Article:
• The unique design of emblems with detailed graphics and enclosed structure can challenge the clarity 
  • Offer less flexibility as compared to other logos as they are often more complex and might not adapt well to different applications or resizing 
  • Updating or modernizing the emblems might be challenging 

Combination marks are logos that combine a wordmark or lettermark with a symbol, icon or emblem. They integrate both text and visual elements to create a comprehensive and versatile logo. For example, Adidas uses its brand name alongside its iconic three-stripes symbol. Another example is Burger King which uses bold letters in between a well-designed burger illustration. 

Combination Marks

Pros of Combination Marks 

  • Combination marks are versatile, allowing text and symbol to be used together or separately across various marketing platforms
  • The combination of text and visual elements creates a strong and memorable logo that enhances brand recognition and recall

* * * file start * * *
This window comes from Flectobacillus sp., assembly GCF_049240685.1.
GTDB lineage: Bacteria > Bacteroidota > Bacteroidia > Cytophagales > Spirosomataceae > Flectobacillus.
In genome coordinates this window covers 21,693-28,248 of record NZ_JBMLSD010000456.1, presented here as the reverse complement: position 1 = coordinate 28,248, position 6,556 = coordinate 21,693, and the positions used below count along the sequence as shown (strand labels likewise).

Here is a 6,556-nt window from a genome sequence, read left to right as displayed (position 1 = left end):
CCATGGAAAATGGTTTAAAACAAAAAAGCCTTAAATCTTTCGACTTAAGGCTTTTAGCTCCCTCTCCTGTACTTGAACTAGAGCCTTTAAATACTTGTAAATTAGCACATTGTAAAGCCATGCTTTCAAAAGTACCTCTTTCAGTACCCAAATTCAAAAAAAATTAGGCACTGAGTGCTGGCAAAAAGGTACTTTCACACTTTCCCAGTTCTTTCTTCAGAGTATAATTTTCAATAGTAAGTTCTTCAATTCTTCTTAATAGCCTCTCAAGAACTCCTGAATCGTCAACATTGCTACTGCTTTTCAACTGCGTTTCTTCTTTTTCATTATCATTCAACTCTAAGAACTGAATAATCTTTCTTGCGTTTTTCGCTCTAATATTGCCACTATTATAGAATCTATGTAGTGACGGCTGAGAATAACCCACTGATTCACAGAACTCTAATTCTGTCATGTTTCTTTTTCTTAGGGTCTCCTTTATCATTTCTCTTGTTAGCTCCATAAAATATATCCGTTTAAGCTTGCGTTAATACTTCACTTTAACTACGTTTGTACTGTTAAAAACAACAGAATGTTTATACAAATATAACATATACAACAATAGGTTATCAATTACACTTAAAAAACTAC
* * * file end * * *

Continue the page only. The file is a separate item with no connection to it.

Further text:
• These logos can scale effectively. The text and symbol can be adjusted in size without losing the overall impact or clarity 

Cons of Combination Marks 

  • Combining both visuals and text can make the logo more complicated 
  • If either the text or logo isn’t strong enough on its own, the effectiveness of the entire logo might be compromised 

Which One Is The Best? 

If you want my opinion, I like combination marks the best because they are beneficial for newer brands, offering both unique typography and symbols.

Whether you choose a wordmark, lettermark, emblem, or combination, each type offers its own advantages and considerations. By understanding different logo types and their strengths, you can make an informed decision that aligns with your brand’s values, personality, and target audience. 

Remember, a well-designed logo can be a key to standing out in a competitive market and leaving a long-lasting impression on your customers.